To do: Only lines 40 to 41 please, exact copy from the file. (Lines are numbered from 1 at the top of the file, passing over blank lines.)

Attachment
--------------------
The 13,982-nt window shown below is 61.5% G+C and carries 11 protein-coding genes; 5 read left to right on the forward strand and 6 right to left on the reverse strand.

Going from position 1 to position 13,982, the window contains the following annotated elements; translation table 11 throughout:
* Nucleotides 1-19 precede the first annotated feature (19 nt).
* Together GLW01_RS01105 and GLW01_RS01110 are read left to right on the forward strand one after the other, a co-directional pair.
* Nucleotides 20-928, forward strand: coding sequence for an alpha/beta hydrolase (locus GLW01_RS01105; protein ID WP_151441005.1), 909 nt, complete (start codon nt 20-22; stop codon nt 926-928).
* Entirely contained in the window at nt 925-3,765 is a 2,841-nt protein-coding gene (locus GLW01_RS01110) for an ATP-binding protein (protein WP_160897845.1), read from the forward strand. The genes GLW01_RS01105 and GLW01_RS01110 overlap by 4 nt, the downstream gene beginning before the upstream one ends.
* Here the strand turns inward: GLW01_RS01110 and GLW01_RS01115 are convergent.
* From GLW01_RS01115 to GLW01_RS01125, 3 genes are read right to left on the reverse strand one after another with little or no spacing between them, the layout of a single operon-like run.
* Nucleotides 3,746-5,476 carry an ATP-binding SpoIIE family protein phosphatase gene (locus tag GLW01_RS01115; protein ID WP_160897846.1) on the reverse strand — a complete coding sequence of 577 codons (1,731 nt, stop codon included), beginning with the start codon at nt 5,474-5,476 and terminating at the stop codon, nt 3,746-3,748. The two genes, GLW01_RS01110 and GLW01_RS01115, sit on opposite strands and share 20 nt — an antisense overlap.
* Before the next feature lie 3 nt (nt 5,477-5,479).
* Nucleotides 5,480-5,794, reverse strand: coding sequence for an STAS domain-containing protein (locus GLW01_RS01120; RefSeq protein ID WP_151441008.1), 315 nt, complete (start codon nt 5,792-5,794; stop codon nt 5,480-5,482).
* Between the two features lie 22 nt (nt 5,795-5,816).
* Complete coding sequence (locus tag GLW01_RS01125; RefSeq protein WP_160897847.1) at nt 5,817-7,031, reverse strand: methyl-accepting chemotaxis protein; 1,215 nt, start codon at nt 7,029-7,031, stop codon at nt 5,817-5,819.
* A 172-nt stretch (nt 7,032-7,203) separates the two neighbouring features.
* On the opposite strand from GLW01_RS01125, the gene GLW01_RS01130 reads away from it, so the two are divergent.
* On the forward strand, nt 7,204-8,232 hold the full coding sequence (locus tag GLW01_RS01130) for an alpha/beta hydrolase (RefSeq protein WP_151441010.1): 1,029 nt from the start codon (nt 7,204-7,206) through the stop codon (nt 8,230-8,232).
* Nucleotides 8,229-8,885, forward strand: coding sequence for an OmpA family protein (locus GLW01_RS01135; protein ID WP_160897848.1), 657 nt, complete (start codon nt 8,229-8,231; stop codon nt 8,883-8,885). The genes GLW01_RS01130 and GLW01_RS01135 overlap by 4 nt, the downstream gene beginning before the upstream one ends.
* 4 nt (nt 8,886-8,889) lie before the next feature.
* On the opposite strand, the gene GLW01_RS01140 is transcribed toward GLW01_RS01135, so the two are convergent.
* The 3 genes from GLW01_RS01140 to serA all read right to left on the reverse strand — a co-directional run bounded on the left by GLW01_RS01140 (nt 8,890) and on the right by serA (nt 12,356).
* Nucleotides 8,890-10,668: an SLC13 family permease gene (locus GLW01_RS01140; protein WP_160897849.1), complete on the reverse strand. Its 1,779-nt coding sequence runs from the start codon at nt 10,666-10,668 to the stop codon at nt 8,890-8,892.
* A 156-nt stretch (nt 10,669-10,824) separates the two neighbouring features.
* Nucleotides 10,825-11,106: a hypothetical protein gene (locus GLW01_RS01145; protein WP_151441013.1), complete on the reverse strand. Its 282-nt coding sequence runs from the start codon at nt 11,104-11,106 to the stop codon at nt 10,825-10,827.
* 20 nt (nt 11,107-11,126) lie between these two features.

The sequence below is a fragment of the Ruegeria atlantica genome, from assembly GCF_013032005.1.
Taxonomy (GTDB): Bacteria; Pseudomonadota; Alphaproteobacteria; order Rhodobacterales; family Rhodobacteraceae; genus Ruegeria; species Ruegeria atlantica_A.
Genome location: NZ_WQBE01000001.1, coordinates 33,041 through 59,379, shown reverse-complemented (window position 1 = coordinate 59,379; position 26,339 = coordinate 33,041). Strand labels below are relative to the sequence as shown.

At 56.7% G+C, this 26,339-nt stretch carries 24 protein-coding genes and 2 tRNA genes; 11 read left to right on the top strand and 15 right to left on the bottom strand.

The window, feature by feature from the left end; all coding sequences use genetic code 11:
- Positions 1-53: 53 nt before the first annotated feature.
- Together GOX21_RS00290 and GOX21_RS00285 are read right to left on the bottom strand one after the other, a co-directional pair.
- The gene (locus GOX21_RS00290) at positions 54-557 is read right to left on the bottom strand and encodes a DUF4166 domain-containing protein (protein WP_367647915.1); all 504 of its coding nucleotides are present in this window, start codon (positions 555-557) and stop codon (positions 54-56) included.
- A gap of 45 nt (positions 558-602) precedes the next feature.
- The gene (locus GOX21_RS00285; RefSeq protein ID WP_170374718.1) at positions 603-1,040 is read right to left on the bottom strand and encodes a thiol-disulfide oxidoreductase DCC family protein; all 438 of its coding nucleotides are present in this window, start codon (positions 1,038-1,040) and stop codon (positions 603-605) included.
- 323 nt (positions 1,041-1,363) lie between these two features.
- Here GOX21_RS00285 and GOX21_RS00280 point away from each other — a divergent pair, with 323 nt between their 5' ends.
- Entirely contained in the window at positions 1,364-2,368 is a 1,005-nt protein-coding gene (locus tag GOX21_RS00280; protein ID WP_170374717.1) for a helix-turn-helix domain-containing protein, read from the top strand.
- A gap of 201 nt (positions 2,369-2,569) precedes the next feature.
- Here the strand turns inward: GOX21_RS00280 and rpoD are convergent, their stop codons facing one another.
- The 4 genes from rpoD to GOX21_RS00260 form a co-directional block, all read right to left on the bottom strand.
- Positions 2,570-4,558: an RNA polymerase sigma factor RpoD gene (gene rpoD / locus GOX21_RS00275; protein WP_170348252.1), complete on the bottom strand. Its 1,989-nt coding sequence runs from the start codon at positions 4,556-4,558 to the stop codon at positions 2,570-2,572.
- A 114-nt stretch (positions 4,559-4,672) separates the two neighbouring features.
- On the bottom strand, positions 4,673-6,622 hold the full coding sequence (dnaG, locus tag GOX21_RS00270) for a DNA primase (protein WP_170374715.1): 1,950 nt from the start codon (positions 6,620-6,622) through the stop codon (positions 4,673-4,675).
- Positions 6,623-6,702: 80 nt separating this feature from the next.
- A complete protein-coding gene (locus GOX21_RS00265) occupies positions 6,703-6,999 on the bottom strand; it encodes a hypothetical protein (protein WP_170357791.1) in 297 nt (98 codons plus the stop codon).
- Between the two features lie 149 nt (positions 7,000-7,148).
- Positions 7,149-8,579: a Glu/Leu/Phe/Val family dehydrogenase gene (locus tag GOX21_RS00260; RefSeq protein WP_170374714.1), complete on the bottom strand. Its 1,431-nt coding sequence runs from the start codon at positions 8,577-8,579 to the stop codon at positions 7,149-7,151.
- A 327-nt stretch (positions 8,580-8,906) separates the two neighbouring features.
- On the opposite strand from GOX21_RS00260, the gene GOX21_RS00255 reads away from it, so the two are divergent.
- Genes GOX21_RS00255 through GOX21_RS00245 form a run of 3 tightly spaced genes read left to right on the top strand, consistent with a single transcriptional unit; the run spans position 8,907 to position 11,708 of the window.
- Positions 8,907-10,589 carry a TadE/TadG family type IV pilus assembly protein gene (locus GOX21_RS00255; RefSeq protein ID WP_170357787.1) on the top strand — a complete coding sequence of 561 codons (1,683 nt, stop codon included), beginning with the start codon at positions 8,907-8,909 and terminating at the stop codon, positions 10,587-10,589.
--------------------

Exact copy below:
- The 4 genes from rpoD to GOX21_RS00260 form a co-directional block, all read right to left on the bottom strand.
- Positions 2,570-4,558: an RNA polymerase sigma factor RpoD gene (gene rpoD / locus GOX21_RS00275; protein WP_170348252.1), complete on the bottom strand. Its 1,989-nt coding sequence runs from the start codon at positions 4,556-4,558 to the stop codon at positions 2,570-2,572.